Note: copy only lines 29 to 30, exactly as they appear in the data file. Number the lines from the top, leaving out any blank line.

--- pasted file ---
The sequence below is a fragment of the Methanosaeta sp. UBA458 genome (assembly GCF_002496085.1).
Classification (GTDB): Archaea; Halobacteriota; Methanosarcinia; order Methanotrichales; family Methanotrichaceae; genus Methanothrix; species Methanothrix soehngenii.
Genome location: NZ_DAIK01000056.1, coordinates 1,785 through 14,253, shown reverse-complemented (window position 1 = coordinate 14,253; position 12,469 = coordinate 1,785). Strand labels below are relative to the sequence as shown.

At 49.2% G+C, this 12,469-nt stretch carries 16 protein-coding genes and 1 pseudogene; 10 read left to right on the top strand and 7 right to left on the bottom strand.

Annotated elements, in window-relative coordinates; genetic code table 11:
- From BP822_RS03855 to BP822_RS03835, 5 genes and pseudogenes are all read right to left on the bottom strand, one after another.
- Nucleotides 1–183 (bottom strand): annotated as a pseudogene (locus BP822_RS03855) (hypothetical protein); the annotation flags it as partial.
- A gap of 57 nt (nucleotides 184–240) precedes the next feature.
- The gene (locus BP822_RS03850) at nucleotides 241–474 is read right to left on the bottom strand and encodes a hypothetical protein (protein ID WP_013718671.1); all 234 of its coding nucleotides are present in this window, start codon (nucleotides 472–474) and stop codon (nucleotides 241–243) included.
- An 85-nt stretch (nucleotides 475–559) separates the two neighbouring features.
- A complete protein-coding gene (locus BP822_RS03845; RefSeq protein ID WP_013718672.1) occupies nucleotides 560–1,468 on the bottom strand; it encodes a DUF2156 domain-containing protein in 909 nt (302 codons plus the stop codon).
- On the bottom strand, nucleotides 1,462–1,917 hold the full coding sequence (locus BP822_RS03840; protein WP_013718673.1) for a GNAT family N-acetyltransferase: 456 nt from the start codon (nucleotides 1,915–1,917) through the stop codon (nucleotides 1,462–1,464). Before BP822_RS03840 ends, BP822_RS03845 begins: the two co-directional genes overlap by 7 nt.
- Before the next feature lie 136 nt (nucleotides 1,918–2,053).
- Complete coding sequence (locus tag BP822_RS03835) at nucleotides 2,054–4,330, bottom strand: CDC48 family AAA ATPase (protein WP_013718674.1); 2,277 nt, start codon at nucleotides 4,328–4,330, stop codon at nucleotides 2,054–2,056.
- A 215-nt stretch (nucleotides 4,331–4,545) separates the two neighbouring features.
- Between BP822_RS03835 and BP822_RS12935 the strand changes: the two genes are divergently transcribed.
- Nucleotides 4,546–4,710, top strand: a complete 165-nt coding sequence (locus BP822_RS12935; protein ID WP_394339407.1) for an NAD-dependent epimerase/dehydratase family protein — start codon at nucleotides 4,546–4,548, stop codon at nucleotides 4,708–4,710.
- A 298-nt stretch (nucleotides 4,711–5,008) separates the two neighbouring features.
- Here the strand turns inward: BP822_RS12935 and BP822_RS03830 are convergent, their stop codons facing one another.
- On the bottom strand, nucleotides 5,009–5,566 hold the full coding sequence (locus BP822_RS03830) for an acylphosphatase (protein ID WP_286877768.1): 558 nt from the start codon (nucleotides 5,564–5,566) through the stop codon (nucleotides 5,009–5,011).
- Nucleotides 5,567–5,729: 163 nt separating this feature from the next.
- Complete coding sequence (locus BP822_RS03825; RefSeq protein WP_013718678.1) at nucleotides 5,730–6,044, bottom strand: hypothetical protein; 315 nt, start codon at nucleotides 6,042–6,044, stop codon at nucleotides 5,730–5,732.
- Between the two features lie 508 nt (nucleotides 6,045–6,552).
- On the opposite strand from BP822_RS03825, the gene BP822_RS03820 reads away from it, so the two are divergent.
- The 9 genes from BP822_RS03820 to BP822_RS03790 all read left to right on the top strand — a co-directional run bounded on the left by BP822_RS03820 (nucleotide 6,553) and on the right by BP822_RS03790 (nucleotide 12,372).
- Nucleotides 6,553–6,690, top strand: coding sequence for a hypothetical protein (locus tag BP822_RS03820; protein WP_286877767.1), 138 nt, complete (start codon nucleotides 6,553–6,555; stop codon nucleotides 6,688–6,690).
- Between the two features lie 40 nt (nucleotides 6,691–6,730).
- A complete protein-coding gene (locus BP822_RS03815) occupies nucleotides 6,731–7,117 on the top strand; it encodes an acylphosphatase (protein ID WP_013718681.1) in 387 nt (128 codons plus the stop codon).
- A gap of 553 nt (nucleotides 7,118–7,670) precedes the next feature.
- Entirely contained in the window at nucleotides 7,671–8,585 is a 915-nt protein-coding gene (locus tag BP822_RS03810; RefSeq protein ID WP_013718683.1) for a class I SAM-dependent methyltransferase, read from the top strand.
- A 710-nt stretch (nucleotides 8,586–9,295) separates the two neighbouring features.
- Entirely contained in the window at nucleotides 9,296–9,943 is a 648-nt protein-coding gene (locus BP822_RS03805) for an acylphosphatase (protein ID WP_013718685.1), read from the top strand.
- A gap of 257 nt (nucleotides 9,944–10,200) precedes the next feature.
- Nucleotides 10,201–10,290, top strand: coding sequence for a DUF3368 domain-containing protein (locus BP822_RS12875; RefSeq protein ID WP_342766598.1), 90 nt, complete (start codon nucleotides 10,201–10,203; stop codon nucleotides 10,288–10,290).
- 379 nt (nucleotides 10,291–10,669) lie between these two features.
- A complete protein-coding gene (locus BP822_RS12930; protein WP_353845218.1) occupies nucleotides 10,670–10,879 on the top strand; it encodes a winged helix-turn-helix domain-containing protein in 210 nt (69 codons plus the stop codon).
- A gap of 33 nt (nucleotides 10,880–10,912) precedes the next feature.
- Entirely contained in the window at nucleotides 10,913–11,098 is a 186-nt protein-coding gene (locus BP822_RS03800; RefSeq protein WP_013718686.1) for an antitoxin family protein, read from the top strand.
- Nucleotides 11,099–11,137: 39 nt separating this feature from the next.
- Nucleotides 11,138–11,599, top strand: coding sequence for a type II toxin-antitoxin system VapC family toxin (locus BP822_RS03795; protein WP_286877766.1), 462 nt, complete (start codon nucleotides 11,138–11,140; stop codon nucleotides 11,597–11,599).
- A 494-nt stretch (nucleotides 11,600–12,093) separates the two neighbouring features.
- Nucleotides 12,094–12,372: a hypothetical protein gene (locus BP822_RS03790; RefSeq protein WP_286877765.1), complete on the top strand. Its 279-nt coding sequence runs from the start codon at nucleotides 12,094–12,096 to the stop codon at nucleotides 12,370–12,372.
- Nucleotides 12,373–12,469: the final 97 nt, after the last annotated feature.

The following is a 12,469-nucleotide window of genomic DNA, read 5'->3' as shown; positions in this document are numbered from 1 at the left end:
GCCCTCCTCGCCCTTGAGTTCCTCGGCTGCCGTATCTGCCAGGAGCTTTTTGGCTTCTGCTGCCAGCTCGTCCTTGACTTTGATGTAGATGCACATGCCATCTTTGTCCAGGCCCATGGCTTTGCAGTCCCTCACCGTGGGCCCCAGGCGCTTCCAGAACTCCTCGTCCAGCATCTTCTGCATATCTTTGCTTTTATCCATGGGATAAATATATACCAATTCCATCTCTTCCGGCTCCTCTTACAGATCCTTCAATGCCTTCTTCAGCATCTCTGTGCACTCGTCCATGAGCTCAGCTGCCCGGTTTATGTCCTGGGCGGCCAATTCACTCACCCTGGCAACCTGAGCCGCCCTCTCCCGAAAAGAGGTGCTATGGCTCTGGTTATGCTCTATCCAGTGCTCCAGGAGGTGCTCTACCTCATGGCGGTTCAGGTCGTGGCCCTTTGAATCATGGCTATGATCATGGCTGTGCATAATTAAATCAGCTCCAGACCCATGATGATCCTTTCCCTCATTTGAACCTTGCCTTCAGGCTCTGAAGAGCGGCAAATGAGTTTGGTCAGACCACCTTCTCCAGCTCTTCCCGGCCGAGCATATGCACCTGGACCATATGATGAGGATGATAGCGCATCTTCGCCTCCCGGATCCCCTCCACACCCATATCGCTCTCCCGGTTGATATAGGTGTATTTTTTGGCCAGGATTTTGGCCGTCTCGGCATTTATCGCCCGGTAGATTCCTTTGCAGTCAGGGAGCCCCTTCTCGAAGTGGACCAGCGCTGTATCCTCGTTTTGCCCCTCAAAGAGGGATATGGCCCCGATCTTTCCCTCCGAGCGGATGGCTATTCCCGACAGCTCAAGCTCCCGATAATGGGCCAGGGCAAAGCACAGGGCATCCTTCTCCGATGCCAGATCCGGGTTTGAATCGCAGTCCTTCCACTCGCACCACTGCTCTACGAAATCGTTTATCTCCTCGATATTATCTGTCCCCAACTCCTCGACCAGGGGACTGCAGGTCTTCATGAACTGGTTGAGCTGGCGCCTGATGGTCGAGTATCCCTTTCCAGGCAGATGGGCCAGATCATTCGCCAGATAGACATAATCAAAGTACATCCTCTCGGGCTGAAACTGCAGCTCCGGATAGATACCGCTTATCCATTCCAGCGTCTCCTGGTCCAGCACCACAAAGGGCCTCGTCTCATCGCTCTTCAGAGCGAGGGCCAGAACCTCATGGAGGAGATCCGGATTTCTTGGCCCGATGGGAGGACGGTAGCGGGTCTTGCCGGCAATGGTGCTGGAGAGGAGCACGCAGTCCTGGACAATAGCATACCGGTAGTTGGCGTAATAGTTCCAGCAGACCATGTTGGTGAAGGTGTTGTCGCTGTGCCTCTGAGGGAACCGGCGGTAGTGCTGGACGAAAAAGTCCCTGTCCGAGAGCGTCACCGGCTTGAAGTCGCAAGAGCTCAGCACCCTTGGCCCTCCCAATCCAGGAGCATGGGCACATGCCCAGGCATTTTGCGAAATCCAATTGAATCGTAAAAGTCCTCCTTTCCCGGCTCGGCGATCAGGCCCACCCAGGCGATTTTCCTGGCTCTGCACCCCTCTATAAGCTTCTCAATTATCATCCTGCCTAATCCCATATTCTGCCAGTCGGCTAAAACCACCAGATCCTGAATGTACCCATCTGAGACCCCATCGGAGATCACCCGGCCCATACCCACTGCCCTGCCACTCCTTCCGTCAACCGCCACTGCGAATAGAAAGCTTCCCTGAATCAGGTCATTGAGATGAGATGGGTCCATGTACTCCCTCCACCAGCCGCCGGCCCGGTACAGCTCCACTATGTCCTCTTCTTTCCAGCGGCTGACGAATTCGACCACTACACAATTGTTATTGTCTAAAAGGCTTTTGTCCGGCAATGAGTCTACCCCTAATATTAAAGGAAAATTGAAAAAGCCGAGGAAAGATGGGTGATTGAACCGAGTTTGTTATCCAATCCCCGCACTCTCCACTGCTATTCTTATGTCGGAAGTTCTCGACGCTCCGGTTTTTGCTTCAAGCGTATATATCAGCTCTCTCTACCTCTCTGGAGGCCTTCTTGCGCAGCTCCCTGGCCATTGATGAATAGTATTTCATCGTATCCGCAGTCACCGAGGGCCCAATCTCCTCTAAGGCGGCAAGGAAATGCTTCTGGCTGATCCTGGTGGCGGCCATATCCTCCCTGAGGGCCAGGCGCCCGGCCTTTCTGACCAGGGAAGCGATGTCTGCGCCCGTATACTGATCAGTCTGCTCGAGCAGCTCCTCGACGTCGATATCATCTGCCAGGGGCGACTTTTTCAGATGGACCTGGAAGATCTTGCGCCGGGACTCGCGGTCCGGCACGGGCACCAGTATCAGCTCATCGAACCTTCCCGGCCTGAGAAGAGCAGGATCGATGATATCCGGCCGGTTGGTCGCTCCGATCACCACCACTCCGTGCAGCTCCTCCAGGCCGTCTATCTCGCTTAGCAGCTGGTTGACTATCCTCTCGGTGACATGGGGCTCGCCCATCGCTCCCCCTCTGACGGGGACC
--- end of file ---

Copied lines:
- A gap of 553 nt (nucleotides 7,118–7,670) precedes the next feature.
- Entirely contained in the window at nucleotides 7,671–8,585 is a 915-nt protein-coding gene (locus tag BP822_RS03810; RefSeq protein ID WP_013718683.1) for a class I SAM-dependent methyltransferase, read from the top strand.